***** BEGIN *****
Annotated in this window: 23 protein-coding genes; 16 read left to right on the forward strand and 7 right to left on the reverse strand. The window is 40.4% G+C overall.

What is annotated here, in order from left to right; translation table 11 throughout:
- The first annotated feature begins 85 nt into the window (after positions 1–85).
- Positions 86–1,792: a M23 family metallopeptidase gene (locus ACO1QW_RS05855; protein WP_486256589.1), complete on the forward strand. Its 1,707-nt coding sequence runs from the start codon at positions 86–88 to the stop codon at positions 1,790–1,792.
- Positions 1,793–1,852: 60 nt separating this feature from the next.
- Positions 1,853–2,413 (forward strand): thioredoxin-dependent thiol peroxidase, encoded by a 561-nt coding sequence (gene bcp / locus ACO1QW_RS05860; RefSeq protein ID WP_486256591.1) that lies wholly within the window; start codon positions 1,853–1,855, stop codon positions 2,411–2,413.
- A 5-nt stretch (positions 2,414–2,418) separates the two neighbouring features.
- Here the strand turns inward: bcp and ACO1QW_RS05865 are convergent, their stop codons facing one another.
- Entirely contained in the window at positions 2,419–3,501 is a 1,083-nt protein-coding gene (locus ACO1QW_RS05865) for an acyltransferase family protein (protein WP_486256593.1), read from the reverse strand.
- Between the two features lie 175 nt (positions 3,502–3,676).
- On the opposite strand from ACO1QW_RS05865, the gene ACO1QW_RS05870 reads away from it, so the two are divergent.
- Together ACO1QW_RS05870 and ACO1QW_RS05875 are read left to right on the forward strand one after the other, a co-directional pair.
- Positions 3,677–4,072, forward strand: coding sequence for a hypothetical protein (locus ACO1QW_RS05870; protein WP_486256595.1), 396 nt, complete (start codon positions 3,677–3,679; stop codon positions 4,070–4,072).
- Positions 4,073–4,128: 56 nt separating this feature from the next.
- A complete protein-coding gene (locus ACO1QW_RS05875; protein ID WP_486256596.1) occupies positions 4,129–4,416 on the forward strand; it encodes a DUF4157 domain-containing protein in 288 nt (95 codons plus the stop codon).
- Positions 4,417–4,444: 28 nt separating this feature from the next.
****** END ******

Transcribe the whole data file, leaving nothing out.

Annotated in this window: 23 protein-coding genes; 16 read left to right on the forward strand and 7 right to left on the reverse strand. The window is 40.4% G+C overall.

What is annotated here, in order from left to right; translation table 11 throughout:
- The first annotated feature begins 85 nt into the window (after positions 1–85).
- Positions 86–1,792: a M23 family metallopeptidase gene (locus ACO1QW_RS05855; protein WP_486256589.1), complete on the forward strand. Its 1,707-nt coding sequence runs from the start codon at positions 86–88 to the stop codon at positions 1,790–1,792.
- Positions 1,793–1,852: 60 nt separating this feature from the next.
- Positions 1,853–2,413 (forward strand): thioredoxin-dependent thiol peroxidase, encoded by a 561-nt coding sequence (gene bcp / locus ACO1QW_RS05860; RefSeq protein ID WP_486256591.1) that lies wholly within the window; start codon positions 1,853–1,855, stop codon positions 2,411–2,413.
- A 5-nt stretch (positions 2,414–2,418) separates the two neighbouring features.
- Here the strand turns inward: bcp and ACO1QW_RS05865 are convergent, their stop codons facing one another.
- Entirely contained in the window at positions 2,419–3,501 is a 1,083-nt protein-coding gene (locus ACO1QW_RS05865) for an acyltransferase family protein (protein WP_486256593.1), read from the reverse strand.
- Between the two features lie 175 nt (positions 3,502–3,676).
- On the opposite strand from ACO1QW_RS05865, the gene ACO1QW_RS05870 reads away from it, so the two are divergent.
- Together ACO1QW_RS05870 and ACO1QW_RS05875 are read left to right on the forward strand one after the other, a co-directional pair.
- Positions 3,677–4,072, forward strand: coding sequence for a hypothetical protein (locus ACO1QW_RS05870; protein WP_486256595.1), 396 nt, complete (start codon positions 3,677–3,679; stop codon positions 4,070–4,072).
- Positions 4,073–4,128: 56 nt separating this feature from the next.
- A complete protein-coding gene (locus ACO1QW_RS05875; protein ID WP_486256596.1) occupies positions 4,129–4,416 on the forward strand; it encodes a DUF4157 domain-containing protein in 288 nt (95 codons plus the stop codon).
- Positions 4,417–4,444: 28 nt separating this feature from the next.